This piece was written during the 2023 WGA and SAG-AFTRA strikes. Without the labor of the writers and actors currently on strike, tv shows and movies being covered here wouldn’t exist. We stand with the WGA and SAG-AFTRA.
Live-action remakes are fiercely debated amongst audiences. Some believe in traditionalism and that they should be word-for-word copies of the original animation. Others believe in changes and subtle nuances to increase a live-action remake’s realism.
There’s also the fact that most of the original Disney animated classics feature white protagonists. We’ve seen changes in live-action remakes that pave the way for diversity and inclusion, with white people getting all bent out of shape *insert cries of white fragility*.
Growing up, I didn’t have a Disney protagonist that looked like me, and seeing the changes being made now gives me hope that the next generation of young minorities might not have to wonder why heroes don’t look like them. I’m glad changes are being made, but we still have a long way to go.
Speaking of changes, let’s talk about a live-action Tangled. A LOT of people have ideas about who could play Rapunzel, and no surprise, but they are mostly all white people with green eyes and blonde hair. Seriously? Does nobody have vision? A woman of colour would be perfect for this role.
I said what I said, reread it, stay pressed, moving on. It’s canon that women of colour have thick, gorgeous, long hair. Not only genetically but also through our lifestyle and cultural practices. We have oiling routines, deep conditioning treatments, specific tools, and practices that aid in the care and growth of our hair.
Rapunzel’s luscious locks stem from the sun drop flower and the belief in its healing powers. Many minority cultures believe in plant-based and natural treatments for hair growth. We mean, the length, the thickness, and the practices to care for the hair comes from practices that minorities are accustomed to.
Not to mention, Mother Gothel being OBSESSED with her “daughter” hair is something many cultures can relate to. Yes, I know it’s for an ulterior motive, but Mother Gothel believes that the hair impacts her, and under some pretense, that is very cultural. My grandmother has felt personally offended if my hair is not taken care of.
Anyway, here are six actresses who could play Rapunzel in a live-action remake of Tangled:
Known for playing Inej Ghafa on Netflix’s Shadow and Bone, Amita Suman is currently a popular choice for Rapunzel. We mean, we don’t need to say much. Look. At. Her. Born in Nepal, Suman is very vocal about her cultural beliefs and practices. She has spoken up about moving to the UK as a child and the culture shock she experienced.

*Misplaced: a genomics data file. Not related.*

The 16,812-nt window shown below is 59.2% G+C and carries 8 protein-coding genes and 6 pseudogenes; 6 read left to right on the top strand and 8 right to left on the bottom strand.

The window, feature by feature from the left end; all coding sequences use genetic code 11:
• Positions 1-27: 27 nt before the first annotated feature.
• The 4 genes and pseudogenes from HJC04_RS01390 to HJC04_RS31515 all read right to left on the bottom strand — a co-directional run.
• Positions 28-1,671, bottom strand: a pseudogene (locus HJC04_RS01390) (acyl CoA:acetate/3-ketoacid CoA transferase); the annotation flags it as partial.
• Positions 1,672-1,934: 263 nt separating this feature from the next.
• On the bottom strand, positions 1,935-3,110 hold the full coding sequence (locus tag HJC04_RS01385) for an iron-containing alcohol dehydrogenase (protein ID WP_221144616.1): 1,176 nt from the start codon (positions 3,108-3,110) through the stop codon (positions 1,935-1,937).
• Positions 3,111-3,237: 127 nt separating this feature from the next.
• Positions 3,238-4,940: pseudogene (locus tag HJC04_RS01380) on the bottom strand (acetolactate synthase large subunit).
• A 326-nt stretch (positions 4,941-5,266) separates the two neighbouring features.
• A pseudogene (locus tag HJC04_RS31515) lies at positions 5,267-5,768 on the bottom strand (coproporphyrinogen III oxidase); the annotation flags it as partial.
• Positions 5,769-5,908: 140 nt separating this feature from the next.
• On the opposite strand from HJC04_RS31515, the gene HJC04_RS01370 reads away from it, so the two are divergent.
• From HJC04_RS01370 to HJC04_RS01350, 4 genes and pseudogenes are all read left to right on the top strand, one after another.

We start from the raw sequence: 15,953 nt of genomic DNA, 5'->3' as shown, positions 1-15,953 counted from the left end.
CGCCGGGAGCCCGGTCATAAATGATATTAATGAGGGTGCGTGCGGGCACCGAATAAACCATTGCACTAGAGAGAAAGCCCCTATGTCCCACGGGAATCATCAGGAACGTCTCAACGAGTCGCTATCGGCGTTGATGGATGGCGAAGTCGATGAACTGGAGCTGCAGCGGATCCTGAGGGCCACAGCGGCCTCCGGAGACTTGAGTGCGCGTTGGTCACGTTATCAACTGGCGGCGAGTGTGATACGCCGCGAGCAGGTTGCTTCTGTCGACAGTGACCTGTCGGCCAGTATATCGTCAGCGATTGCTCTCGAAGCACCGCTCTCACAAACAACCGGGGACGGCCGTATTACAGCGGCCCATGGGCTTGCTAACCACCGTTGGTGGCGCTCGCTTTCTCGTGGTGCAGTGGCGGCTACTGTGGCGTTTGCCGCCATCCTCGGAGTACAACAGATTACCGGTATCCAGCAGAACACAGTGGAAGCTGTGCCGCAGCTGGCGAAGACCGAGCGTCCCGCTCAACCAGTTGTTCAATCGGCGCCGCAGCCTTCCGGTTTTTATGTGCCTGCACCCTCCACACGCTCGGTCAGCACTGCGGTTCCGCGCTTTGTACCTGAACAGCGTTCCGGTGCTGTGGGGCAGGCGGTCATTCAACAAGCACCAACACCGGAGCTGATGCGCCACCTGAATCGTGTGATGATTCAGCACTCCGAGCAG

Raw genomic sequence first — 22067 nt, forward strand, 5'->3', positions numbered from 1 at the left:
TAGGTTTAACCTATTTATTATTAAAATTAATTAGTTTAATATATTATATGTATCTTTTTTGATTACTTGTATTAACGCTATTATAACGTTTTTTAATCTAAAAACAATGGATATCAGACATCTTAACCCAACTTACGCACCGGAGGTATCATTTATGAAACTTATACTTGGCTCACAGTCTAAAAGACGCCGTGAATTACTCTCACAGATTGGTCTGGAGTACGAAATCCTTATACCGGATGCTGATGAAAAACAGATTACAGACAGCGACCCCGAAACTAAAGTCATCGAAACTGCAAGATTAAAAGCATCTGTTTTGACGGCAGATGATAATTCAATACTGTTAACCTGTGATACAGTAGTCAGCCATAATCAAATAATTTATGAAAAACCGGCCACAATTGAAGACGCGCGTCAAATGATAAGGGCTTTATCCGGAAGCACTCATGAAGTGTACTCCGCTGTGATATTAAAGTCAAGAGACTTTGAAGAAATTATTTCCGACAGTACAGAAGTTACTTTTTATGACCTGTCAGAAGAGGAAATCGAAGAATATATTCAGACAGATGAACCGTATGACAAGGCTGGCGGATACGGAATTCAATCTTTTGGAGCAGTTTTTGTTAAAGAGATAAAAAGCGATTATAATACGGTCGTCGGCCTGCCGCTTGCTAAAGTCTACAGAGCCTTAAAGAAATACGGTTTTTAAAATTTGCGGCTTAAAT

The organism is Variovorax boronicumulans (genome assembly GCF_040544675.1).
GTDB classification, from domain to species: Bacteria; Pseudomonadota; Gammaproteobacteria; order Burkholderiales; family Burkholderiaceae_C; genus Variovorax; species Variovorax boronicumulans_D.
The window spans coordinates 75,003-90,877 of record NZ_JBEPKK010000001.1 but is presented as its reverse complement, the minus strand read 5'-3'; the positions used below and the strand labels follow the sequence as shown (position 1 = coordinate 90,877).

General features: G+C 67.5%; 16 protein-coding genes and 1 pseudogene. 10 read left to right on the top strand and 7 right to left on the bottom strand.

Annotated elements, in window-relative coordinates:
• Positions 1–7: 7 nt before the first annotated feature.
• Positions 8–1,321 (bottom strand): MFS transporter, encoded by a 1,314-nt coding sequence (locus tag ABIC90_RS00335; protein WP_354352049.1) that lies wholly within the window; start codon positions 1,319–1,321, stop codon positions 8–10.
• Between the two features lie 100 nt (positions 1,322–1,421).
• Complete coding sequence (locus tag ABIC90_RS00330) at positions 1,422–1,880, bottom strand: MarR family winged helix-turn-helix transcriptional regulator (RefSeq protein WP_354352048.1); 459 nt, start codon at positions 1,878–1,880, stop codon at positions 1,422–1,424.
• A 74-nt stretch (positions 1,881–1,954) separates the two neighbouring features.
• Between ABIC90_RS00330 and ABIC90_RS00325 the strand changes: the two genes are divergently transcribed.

However, she has always stayed true to her roots, and being South Asian, we know she cares about her hair (if her Insta is any proof). Suman has also spoken about changing the narrative around depressing and stereotypical storylines for brown girlies, and what better way to do that than to channel the bubbly Rapunzel?
Amita is lovely and energetic, with the perfect bubbly energy to play Rapunzel. Also, if playing Inej has taught her anything, it would be that she can absolutely wield a frying pan and hold her own. Seriously, look at her hair. Her hair + her personality = perfect Rapunzel.
Auli’i is also another potential fan cast. She can sing and dance and has experience as a Disney princess, especially one so bold and fearless. Furthermore, her Hawaiian roots, which focus on natural and herbal haircare, realistically align with the results of long hair.
Not only is hair adequately cared for and revered in Hawaiian culture, but it is also widespread for most women to have hair past their waist. Also, the types of flowers that Rapunzel has put in her hair match common and practiced traditions in Hawaiian culture. The Hawaiian identity holds hair very close to its heart.
She is also well prepared as a former Disney princess. Her previous work in Moana allowed her to showcase a tenacious and relentless character focused on the journey. Having played the character unafraid to take risks, it would be no surprise that she is well-prepared to play Rapunzel, who sets out on her own journey.
Young actress Marsai Martin is known for her role in Blackish and is also a singer and producer. Marsai embodies young excellence that deserves a shot on the big screen. She is very vocal in her expression; from her looks to her thoughts, Marsai has always shined.
She has been very vocal about her hair care journey, noting she no longer relaxes her hair on the discussion panel The Hair Tales on Hulu. The bottom line, she calls the shots, and natural is where she stands. Speaking with another author from our site, she notes: